Carswell & Tenson (2022) FedCFamC1F 467

The July 2022 decision by Smith J of Carswell & Tenson [2022] FedCFamC1F 467 discusses the concepts involved in the Practice Direction and also considers spouse maintenance and interim property settlement.

The case also provides a good set of Orders for the sale of a property by auction and the distribution of proceeds.

It is also interesting in that the court made a notation specifically about the husband’s income and the position of each party as to the husband’s 2021 income.

On 1 April 2022, a Senior Judicial Registrar made certain Orders. They were for spouse maintenance to the wife, partial property settlement to the wife and a dollar-for-dollar payment to the wife for any funds expended in the litigation by the husband from the date of the Orders. The Judicial Registrar also made an Order that in default of payment of the $250,000, a property was to be sold to make the payment.

The husband has filed an application for review and now acts for himself to avoid the impact of the dollar-for-dollar Order.

The husband applied for a stay of the Senior Judicial Registrar’s decision and the application for review was listed before Justice Smith.

Reviews of Registrars’ decisions are a significant part of the everyday process for practitioners given the greater likelihood of an appearance being in front of a Registrar than a Judge.

The wife sought to have the husband’s application for review struck out. She argued that the husband had not complied with the court’s filing directions for court books.

The wife, by this stage, had filed seven Affidavits. As the court said, “In the third and final Affidavit allowed, of the seven Affidavits the wife insisted she was entitled to rely upon, she stated that she sought orders” and these were set out.

The wife in fact sought the same Orders as she had before the Senior Judicial Registrar.

The husband was willing to consent to a partial property distribution to the wife of $150,000, although she had sought $250,000.

The wife was to receive $100,000 and $50,000 was to be deposited into an offset account from which the interest only payments and any fees and charges on that $150,000 were to be paid.

The husband was willing to continue to pay the wife’s weekly rent of $1,295.

The husband had filed an Affidavit of 25 pages and he was permitted to rely on that. He also was allowed to rely on an updating Affidavit of 2.5 pages of text.

The wife had been asked to specify the 25 pages and 10 documents in accordance with the rules upon which she proposed to rely. There was no engagement with the request and a repeated assertion.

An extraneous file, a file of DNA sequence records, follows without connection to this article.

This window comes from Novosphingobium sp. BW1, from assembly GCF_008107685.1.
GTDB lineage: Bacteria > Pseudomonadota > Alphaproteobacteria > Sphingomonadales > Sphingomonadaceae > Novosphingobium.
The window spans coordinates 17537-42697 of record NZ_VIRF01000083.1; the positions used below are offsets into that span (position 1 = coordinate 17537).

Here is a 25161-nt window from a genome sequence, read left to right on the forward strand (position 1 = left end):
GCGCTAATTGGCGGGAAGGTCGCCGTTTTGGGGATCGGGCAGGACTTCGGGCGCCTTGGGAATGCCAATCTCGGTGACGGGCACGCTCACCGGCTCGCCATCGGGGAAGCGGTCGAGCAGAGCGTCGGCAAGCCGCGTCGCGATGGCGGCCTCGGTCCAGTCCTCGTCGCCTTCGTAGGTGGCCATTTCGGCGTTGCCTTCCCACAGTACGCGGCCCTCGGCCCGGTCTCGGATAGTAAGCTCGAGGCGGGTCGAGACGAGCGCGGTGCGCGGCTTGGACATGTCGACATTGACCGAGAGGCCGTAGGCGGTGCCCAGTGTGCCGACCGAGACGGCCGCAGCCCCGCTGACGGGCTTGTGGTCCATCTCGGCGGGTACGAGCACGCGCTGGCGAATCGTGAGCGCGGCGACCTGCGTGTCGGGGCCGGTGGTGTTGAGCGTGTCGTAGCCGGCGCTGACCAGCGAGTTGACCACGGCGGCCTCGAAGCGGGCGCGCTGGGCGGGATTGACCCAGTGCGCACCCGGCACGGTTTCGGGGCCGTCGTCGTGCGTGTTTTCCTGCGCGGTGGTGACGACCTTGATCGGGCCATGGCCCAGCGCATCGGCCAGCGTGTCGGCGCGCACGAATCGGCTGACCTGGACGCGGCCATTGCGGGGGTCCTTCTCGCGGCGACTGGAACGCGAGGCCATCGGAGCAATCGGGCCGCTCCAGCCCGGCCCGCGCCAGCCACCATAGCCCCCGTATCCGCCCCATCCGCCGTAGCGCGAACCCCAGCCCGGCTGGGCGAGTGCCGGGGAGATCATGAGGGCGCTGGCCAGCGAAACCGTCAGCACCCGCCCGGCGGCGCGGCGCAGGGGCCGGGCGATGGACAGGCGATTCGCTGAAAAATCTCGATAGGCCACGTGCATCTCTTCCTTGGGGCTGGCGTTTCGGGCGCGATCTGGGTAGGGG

The court then asked her to identify what factor meant the application should be exempted from the Rules limiting material to be relied upon. No basis for material in excess of the rules was identified, and she merely maintained her position.

Paragraph 30 of the Judgment is interesting. It provides:

“Litigants with a long purse and a litigious disposition, or who are willing to spend a disproportionate percentage of their net assets on litigation, or with a litigious disposition and the time and inclination to act as their own advocate, have contributed significantly to the notorious delays in the Family Law lists in Australia by taking up a disproportionate amount of the Court’s time while other citizens who abide by the Rules patiently await their turn.”

The court referred to section 63 and the case management provisions of Part 6 Division 4 of the FCFCOA Act as well as the provisions of the Rules such as Rule 5.08.

The court went on to say:

“The wife had a positive obligation pursuant to s 68 to act consistently with the “overarching purpose” pursuant to s 67 of the FCFCOA Act”.

That was extracted and section 67(2) was set out as follows:

“Section 67(2)…

(b)     the efficient use of the judicial and administrative resources available for the purposes of the Court;

(c)     the efficient disposal of the Court’s overall caseload;

(d)     the disposal of all proceedings in a timely manner;

(e)     the resolution of disputes at a cost that is proportionate to the importance and complexity of the matters in dispute.”

At paragraph 35:

“The process of allowing the wife to select segments of different affidavits has further complicated the hearing and determination of this matter. To avoid the risk of confusion identified Franklyn & Franklyn [2019] FamCAFC 256 at [22] it has been necessary to have the hearing tapes reviewed to confirm the material the wife was permitted to rely upon. This has used Court resources that could have been better applied to other tasks and has delayed the preparation and delivery of this Judgment.”

At paragraph 36: